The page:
Blessed Sacrament Parish in Vancouver are sharing the Gospel

Neocatechumenal Way members at Blessed Sacrament Parish are sharing the Gospel

Jehovah’s Witnesses are not the only people knocking on doors these days. If you hear a sound at your door, give those who knock a good glance: they might be your neighbours from Blessed Sacrament Parish.

About 30 members of the Neocatechumenal Way community at the Vancouver parish are sharing the Gospel door to door as part of their next step in the Way’s itinerary of faith. The two-year stage, called “traditio symboli,” began this Pentecost.

“It sounds foreign to Catholics, but it is part of the (early Church’s) rite of baptism,” explained Carmel Deasy, a member of the community.

The “traditio symboli” began May 19 with a solemn rite including the laying on of hands by the archbishop, presentation of small crosses, and the “passing on” of the creed from the adult church to the Neocatechumenal community.

Representing the adult church were 34 members of the Way from Quebec and Italy who have completed the itinerary, a process that takes decades. They travelled to Vancouver solely for the ceremony and sang the creed during what Deasy described as a “beautiful liturgy.”

After receiving the creed, members go door-to-door weekly for two years, proclaiming the good news to every home in the territory of the parish.

Neocatechumenal communities consist of up to 50 Catholics of any age or background that join for the common mission of deepening their faith. This community started the itinerary 12 years ago.

“If we stay together, it’s because Jesus is present,” said Vincent Tourvieille, a member of the community. Unlike people bound by hobbies or pastimes, he said, they have “no other similar interests but Jesus Christ.”

The Quebec members inspired Vincent by their example, having remained in their community for over 30 years. “What makes them stay together for sure is the Holy Spirit,” he said.

“The testimony of their lives really moved me,” added Deasy, who hosted some in her home. “By living with them for a few days, you see that they really believe in God.”

The emphasis of the “traditio symboli” is on faith in action. Father Vittorio Scomparin, pastor of Blessed Sacrament, explained the importance of receiving the creed and taking it outdoors.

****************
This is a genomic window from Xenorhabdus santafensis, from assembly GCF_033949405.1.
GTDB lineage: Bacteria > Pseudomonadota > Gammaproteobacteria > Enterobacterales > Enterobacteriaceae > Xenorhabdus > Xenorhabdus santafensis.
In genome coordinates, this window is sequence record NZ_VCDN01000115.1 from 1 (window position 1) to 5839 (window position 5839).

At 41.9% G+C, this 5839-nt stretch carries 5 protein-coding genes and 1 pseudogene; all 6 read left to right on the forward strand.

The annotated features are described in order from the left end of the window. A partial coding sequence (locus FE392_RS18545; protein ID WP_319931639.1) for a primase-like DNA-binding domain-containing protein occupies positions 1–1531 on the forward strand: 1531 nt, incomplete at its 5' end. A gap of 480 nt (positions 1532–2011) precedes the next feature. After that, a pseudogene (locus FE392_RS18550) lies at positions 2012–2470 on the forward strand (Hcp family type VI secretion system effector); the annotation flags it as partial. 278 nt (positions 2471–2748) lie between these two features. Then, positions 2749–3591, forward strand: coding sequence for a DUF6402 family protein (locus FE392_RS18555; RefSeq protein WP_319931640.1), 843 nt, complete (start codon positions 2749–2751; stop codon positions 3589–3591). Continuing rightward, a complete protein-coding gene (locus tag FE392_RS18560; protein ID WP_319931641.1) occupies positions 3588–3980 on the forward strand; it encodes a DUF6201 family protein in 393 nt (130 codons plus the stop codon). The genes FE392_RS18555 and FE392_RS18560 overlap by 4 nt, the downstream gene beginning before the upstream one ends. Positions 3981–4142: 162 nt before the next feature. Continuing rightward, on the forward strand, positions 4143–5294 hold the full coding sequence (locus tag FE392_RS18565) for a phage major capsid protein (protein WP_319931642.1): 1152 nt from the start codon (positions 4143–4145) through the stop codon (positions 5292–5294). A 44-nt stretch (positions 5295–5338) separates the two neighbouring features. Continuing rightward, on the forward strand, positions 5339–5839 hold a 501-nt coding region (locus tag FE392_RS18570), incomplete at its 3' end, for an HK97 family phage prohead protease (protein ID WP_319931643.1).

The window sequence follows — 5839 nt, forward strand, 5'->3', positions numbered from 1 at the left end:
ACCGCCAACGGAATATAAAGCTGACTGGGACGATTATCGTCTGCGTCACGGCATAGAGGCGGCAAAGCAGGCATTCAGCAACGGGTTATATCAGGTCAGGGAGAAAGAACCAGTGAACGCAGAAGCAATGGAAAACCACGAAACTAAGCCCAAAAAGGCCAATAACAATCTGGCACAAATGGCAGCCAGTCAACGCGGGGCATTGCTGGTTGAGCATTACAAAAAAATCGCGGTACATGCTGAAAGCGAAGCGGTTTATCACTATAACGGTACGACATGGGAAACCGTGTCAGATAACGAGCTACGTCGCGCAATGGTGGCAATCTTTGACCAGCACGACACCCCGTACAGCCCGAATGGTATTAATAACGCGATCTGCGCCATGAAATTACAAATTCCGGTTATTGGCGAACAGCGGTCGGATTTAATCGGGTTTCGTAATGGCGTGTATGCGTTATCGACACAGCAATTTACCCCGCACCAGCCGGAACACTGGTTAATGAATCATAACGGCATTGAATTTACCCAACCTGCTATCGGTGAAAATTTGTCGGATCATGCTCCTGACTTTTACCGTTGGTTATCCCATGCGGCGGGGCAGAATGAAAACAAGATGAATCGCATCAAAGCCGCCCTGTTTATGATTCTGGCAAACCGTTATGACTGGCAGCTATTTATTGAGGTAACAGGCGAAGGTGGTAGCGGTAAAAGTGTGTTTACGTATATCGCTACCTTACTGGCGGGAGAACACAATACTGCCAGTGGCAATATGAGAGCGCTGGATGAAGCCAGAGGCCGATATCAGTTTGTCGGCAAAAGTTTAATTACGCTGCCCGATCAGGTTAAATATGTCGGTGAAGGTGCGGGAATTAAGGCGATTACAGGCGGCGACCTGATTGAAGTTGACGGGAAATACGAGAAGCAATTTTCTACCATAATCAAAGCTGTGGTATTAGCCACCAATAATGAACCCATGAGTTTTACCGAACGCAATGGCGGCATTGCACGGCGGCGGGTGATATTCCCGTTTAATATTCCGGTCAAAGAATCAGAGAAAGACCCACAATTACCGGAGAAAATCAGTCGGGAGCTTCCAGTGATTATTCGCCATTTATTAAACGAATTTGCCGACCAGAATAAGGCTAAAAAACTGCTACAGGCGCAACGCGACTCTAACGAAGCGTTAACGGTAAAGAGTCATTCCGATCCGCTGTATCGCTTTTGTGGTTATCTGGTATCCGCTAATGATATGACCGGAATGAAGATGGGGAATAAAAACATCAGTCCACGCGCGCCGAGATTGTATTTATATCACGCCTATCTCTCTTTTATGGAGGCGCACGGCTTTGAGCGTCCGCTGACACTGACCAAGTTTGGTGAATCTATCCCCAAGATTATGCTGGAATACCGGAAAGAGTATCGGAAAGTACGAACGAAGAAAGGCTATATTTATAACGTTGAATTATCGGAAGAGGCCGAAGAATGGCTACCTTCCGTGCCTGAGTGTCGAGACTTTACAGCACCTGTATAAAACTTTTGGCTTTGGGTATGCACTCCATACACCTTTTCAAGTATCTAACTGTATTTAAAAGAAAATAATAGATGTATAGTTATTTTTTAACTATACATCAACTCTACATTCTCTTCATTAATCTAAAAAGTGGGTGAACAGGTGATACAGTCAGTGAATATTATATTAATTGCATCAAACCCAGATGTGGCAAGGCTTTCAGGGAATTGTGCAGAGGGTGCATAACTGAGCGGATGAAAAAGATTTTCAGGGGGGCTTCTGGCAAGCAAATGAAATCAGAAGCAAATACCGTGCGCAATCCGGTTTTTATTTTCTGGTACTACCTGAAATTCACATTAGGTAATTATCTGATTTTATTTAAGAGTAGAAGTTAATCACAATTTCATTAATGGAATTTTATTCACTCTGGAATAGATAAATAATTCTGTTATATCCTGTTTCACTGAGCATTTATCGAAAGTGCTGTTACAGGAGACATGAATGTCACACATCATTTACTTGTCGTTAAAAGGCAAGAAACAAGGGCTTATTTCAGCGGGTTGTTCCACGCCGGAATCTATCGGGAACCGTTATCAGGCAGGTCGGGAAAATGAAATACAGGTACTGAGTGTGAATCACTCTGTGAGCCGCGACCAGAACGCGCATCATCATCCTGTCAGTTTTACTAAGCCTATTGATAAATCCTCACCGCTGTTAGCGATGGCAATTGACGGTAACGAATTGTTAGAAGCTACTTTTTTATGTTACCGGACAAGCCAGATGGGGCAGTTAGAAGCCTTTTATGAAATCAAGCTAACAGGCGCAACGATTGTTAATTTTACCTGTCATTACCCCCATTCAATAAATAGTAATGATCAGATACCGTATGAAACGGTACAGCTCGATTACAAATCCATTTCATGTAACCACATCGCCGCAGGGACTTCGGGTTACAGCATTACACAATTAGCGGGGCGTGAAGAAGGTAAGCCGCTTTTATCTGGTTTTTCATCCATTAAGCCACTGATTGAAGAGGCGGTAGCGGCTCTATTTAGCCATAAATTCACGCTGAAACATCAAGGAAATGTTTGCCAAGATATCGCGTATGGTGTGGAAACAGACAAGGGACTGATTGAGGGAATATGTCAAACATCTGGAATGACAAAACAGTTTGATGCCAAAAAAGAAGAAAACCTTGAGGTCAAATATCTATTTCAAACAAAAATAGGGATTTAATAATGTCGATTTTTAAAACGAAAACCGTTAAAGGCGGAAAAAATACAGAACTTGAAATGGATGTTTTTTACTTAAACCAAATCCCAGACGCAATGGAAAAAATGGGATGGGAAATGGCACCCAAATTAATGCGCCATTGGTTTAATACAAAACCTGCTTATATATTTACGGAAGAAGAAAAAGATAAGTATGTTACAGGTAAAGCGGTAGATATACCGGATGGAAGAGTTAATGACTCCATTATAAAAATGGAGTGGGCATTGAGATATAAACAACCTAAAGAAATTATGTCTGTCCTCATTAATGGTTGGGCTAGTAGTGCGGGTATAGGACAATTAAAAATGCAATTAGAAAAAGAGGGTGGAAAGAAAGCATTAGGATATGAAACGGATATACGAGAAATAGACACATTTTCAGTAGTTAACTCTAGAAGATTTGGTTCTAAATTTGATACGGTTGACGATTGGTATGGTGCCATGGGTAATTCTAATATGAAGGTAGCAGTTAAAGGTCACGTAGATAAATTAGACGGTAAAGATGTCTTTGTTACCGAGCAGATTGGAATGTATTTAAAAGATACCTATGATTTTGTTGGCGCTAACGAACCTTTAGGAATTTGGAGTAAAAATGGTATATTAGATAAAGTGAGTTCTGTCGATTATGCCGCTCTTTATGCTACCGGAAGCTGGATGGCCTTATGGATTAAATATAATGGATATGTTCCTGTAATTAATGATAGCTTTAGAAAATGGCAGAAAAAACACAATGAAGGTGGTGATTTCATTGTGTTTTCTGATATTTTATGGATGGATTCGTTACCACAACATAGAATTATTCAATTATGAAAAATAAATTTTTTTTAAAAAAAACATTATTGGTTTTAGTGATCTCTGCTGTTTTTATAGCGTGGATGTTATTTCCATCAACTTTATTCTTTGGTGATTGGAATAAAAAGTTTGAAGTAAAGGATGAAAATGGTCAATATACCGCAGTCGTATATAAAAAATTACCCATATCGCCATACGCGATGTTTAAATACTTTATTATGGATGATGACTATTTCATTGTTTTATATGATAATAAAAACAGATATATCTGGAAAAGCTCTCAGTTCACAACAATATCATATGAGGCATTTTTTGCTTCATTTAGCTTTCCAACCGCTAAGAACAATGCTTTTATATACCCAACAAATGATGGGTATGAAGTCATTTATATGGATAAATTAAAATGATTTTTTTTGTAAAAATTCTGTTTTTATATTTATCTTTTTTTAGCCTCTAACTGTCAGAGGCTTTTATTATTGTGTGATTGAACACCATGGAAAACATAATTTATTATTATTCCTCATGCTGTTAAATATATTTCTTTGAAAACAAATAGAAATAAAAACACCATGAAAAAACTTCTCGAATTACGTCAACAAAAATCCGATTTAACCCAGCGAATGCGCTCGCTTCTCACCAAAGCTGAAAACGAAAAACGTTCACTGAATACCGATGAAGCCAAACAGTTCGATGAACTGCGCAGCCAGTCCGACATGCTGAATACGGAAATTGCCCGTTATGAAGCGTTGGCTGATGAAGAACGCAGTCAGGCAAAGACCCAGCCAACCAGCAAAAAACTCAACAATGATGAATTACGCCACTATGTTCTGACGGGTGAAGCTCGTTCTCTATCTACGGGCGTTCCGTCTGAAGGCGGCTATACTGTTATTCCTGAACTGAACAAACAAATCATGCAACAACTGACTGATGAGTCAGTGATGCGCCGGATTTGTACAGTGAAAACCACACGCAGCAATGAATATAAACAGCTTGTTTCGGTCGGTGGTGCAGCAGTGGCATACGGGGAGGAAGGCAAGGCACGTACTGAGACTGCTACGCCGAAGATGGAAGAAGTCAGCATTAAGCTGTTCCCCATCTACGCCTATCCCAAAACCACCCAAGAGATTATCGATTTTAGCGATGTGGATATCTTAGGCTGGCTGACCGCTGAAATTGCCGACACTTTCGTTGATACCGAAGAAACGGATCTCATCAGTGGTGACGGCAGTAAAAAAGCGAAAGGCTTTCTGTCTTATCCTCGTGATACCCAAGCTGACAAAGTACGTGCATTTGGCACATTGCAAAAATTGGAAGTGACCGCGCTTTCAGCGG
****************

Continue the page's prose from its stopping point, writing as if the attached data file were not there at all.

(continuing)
“The creed becomes flesh in them,” he said. “People do not believe empty words.”

After two years, the community will transition to the next step of the itinerary: “redditio symboli,” in which they recite the creed before the congregation and give specific examples of how they know each statement is true.

“What is most important is people changing their lives,” Father Scomparin added.

For now, they have a lot of knocking to do. The community meets for prayer on Monday nights before going out to evangelize.

“We’re all a bit fearful of closed doors and ‘beware of dog’ signs,” Deasy stated.

She said about seven out of 10 homes reject them on the doorstep. She handles rejections with prayer. “It’s a very interesting experience.”

Despite the challenges, Tourvieille finds the task rewarding. “People are waiting for someone to come to them and tell them the Church loves them.”

He recently knocked on the door of the home of a non-practising Catholic woman. She welcomed the Way members into her home and was surprised to find they were from her former parish.

She was happy to talk with them, and phoned them a few days later to ask more questions about Catholicism. Though Tourvieille had been rejected 12 times that evening, he counted it as a victory.

“For that one person, it was worth it.”